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        by C. Jeanette Tyson


     One of my recent nights out involved a red wagon hauling a cooler, wine out of a plastic jug, Marcia Ball heating up a withered but enthusiastic crowd, and my three-year- old twins dancing themselves into a lather and occasionally bumping into a guy with the word "Anarchy" tattooed on his arm.     
     I love this town. I love the way it sounds and the way a wagon feels bumping over the fields.      
     I love that my children, as children, are welcomed into the townís scene and will grow up with a strong sense of place.

But apparently a year ago Reed Clemons opened a joint in northwest Austin designed to take me away from all this. One of Austin's major restaurateurs, Clemons owns Mezzaluna, the Bitter End and part of the Granite Cafe. When he realized the town didnít need another Mezzaluna up north, he closed it down and came back with something completely different.
     Itís called Reedís Jazz and Supper Club. You can hear live music, eat fine food, slow-dance with someone you love, all while wearing your feather boa. Made to order for the multi-tasking mom, níest pas?
     And speaking of things moms need, Reedís is a great place for making you feel as though you were altogether elsewhere.

     Where? Oh, New York, Chicago, maybe Washington DC. When? The 1930ís come to mind, maybe the 40ís. Think speakeasy, with its illicit, indulgent and exceptionally well-tailored atmosphere.
     Just inside the entrance, a huge sweep of stairs leads to the dining room where the light is low and the tables are close. Iíd suggest this for those liaisons dangereuse or eluding those pesky paparazzi. My friends and I, however, found a table and stayed downstairs, with the bar and the band.
     The bar area, with its Italian tiles and low-hanging lights, has a swank feel. Though Budweisers disappointingly outnumbered martinis at the bar, a few cosmopolitans were spotted among the crowd. Yards of lush red velvet drape the walls, enriching the acoustics and the feeling of nostalgia for more elegant days.
     The Marc Devine Trio, the house band, kept things lively with some very tasty jazz, playing a Dizzy Gillespie song called Birk's Works and a few Bobby Timmons pieces such as Dat Dere and Dis Here, Mack the Knife, The Way You Look Tonight, Teach Me Tonight, Someday My Prince Will Come and Loverman. With songs like Del Sasser, he ventured into hardbop territory. I was there on a Wednesday but vocalist Denia Ridley joins the band on Tuesdays and Thursdays and the word is, it would be well worth going back.
     Reedís menu is a la carte and an interesting mix of traditional and modern. The signature salad is nicely sweet and tangy with mixed greens and candied pecans, feta cheese, marinated onions and a balsamic vinaigrette dressing. The 8oz filet was cooked perfectly to order and could have been accompanied by any of four different kinds of potatoes which all looked fabulous if fattening. I tried the asparagus instead, which was thick and exactly as crispy as one would've hoped.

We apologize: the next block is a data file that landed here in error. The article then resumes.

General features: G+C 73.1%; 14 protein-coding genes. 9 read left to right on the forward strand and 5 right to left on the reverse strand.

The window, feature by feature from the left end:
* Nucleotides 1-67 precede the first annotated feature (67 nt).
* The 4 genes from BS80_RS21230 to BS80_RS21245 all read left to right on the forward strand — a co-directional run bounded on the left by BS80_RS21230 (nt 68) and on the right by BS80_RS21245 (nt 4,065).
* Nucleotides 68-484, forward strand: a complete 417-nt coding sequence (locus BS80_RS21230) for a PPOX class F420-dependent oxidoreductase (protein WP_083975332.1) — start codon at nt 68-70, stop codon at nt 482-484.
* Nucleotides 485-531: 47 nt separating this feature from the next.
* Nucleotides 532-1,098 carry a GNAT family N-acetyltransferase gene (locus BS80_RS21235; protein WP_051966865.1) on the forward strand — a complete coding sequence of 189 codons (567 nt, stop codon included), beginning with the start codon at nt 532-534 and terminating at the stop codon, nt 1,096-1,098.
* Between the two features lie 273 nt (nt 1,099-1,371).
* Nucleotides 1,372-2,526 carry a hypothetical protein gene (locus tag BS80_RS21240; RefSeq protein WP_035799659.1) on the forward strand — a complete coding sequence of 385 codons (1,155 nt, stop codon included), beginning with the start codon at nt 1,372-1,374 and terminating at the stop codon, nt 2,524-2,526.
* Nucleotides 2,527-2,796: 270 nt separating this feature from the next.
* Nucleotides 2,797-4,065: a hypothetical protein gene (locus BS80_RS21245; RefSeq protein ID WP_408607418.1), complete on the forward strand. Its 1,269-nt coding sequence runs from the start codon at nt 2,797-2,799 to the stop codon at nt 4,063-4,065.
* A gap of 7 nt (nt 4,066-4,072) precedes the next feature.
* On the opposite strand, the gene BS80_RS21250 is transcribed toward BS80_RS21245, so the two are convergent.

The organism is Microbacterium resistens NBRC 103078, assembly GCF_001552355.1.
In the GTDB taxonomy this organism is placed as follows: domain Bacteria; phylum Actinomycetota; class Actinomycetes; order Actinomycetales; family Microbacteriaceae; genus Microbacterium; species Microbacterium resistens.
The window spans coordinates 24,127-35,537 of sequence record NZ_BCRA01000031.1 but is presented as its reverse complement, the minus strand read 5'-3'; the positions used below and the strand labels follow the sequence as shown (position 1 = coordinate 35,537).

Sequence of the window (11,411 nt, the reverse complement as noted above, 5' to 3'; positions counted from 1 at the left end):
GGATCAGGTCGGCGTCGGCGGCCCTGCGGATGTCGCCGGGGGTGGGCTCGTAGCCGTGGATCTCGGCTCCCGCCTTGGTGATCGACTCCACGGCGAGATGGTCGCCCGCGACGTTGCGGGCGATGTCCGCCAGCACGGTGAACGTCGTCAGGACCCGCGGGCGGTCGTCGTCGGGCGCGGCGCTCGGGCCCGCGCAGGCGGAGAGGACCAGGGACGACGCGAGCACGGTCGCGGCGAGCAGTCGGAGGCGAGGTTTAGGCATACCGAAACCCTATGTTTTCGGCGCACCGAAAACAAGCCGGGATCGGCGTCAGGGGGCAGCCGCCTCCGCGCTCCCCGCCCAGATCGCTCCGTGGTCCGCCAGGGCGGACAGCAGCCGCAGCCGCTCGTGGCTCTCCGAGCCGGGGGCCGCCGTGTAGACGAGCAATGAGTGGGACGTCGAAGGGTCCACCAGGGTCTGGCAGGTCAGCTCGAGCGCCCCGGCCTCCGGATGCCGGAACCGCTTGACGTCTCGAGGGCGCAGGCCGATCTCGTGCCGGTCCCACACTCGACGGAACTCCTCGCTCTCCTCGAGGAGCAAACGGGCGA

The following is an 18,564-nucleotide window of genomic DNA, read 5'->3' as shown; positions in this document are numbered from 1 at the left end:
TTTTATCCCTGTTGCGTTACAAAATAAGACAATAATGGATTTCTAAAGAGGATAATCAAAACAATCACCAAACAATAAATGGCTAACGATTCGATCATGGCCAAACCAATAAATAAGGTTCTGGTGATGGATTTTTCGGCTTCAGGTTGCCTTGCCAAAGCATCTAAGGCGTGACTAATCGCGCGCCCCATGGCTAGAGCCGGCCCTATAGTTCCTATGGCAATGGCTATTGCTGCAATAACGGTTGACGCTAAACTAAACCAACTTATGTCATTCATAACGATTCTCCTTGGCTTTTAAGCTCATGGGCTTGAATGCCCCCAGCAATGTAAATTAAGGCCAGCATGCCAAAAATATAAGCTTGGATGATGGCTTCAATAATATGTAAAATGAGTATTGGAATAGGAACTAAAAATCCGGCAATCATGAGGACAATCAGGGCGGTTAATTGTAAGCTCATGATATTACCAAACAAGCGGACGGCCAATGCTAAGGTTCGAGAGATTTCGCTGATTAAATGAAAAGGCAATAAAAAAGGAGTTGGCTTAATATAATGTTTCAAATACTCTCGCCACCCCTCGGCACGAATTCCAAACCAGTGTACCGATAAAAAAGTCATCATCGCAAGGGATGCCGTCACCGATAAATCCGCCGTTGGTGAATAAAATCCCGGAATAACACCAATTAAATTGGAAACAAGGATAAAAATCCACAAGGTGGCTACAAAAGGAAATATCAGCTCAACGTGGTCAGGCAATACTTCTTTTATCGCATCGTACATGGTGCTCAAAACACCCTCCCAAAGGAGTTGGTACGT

After having the Miso-Sake Seabass with Shitake Dumplings I should have known to add Tokyo to that list of far and away places. The fish was light and tender and perfectly balanced by the down-to-earth dumplings.
     You know those dishes that make you hold your eyes open really wide and not only because the foodís a bit hot? Thatís what happens with The Hot and Crusty Red Snapper. Corn flakes, pepper flakes, almonds and ginger get your admiration as quickly as your attention and deliver a much different kind of heat than that from Texas or New Orleans. Itís served over a cooling bed of jasmine rice.
     I liked Reedís because youíre able to hear the music, hear your friends talk and hear yourself think all at the same time.
     Among other things, and without being able to tell you exactly how I got there, hereís something I thought about:
     The old Herb Albert and the Tijuana Brass album, the green one with the girl covered in whipped cream. It was tucked into the small stack of albums my parents had and seemed so risquť, not only because good girls didnít dress like that, but because it meant there was a side to my parents that had nothing to do with me and that I didnít understand at all. No one I know seems to be able to forget that album cover. I met a woman here in Austin who was asked to be that whipped-cream girl, but she didnít do it because her husband objected which may or may not be the reason she divorced him. Even the idea that she might have been that woman made this woman seem wild and exotic.
     And I thought about my mother and father getting ready to go out on Saturday nights; it seemed like every Saturday but was more likely once a month. Our town was large enough to have a country club but they didnít belong to it. It was a military town, sturdy enough but with a raw, combustible edge. Nothing there would warrant the use of the word sophisticated. Yet I remember a yellow chiffon gown my mother wore, and a blue one, too, and her bright red lipstick and her hair just so. And my father in his Sunday suit, scrubbed clean with his hair slicked back and the smell of Old Spice trailing him. Where the hell did they think they were going and who the hell did they think they were?
     I know now that it doesnít matter. They parked the Radio Flyer in the garage and went uptown, to a place like Reedís. And for awhile, they thought they were someone else.
C. Jeanette Tyson is AustinMama's beloved foodie in the field. Got a tip, suggestion, idea or feedback for A Little More on Your Plate? Send it to Jeanette at: foodie@austinmama.com

Reed's Jazz & Supper Club
Sitter-worthy? Oh yes.
9901 N Capital of Texas Hwy N. #150
Austin, TX 78759
Phone: (512) 342-7977


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